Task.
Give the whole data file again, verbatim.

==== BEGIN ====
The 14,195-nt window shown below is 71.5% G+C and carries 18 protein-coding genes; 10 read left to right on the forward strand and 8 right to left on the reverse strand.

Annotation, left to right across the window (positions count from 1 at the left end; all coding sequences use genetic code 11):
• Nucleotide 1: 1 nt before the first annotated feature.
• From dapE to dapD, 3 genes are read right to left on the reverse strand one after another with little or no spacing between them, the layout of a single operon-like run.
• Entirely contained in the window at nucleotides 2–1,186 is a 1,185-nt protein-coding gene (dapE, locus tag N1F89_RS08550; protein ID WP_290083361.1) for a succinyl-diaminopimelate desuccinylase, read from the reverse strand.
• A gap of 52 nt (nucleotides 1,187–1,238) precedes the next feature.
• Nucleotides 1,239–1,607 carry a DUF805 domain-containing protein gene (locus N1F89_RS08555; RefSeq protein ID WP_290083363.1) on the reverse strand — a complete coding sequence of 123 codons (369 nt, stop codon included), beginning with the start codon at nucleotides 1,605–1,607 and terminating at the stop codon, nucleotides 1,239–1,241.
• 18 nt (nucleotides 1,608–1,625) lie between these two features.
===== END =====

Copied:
The 14,195-nt window shown below is 71.5% G+C and carries 18 protein-coding genes; 10 read left to right on the forward strand and 8 right to left on the reverse strand.

Annotation, left to right across the window (positions count from 1 at the left end; all coding sequences use genetic code 11):
• Nucleotide 1: 1 nt before the first annotated feature.
• From dapE to dapD, 3 genes are read right to left on the reverse strand one after another with little or no spacing between them, the layout of a single operon-like run.
• Entirely contained in the window at nucleotides 2–1,186 is a 1,185-nt protein-coding gene (dapE, locus tag N1F89_RS08550; protein ID WP_290083361.1) for a succinyl-diaminopimelate desuccinylase, read from the reverse strand.
• A gap of 52 nt (nucleotides 1,187–1,238) precedes the next feature.
• Nucleotides 1,239–1,607 carry a DUF805 domain-containing protein gene (locus N1F89_RS08555; RefSeq protein ID WP_290083363.1) on the reverse strand — a complete coding sequence of 123 codons (369 nt, stop codon included), beginning with the start codon at nucleotides 1,605–1,607 and terminating at the stop codon, nucleotides 1,239–1,241.
• 18 nt (nucleotides 1,608–1,625) lie between these two features.